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New Antarctic station is carbon-free

One argument preventing more widespread use of renewable energy sources is that they may not be reliable or available in many areas.  Take for example solar energy.  It won’t work well in areas that don’t receive much sun, right? 

With the recent opening of Belgium’s Princess Elisabeth station in East Antarctica, scientists now feel they have proof that there might not be as much strength to that argument as previously thought. Surrounded by  a vast, icy emptiness, the new station is carbon-free, releasing no greenhouse gases (which contribute to climate change) and is powered solely by the sun and wind.  Within the station, water is recycled through the use of micro-organisms.  Scientists believe that if renewable energy can be used in such a harsh environment, what’s to stop it from being used in more habitable parts of the globe.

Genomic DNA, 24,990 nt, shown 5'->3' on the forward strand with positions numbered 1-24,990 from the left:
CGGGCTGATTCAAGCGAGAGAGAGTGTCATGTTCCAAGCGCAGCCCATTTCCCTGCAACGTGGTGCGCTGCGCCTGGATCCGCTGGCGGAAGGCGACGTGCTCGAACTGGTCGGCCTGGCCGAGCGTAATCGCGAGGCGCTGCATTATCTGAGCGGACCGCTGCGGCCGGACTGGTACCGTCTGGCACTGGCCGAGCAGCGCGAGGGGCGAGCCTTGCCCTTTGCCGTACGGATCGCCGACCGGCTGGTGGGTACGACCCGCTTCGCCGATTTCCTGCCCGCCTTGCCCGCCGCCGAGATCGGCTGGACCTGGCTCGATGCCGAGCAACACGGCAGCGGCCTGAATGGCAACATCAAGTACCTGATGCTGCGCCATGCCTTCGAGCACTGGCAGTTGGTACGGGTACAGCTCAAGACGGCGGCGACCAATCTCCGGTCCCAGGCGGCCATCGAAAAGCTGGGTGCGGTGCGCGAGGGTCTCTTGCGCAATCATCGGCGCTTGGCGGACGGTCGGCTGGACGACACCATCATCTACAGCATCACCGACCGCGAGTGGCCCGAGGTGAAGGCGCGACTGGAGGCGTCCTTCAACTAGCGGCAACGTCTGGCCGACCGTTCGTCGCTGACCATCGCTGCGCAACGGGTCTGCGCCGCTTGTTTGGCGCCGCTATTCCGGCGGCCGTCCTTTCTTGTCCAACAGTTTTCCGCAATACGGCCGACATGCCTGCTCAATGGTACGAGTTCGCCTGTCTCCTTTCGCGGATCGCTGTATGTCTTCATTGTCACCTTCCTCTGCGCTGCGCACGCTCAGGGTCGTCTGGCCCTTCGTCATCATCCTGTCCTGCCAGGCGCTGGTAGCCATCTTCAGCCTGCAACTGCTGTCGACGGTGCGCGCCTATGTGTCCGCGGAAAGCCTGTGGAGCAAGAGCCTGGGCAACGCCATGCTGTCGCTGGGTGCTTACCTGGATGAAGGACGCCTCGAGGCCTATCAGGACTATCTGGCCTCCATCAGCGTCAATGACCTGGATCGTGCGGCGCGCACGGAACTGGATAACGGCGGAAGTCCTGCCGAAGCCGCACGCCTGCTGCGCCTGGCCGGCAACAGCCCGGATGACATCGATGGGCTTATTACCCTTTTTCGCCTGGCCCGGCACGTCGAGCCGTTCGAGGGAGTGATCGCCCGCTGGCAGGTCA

Now that the station is up and running, it will serve as a research lab for global scientists studying the Antarctic ice shelf.  The continent is extremely vulnerable to warming temperatures and melting of Antarctica ice shelves increases the flooding threat for many coastal populations.

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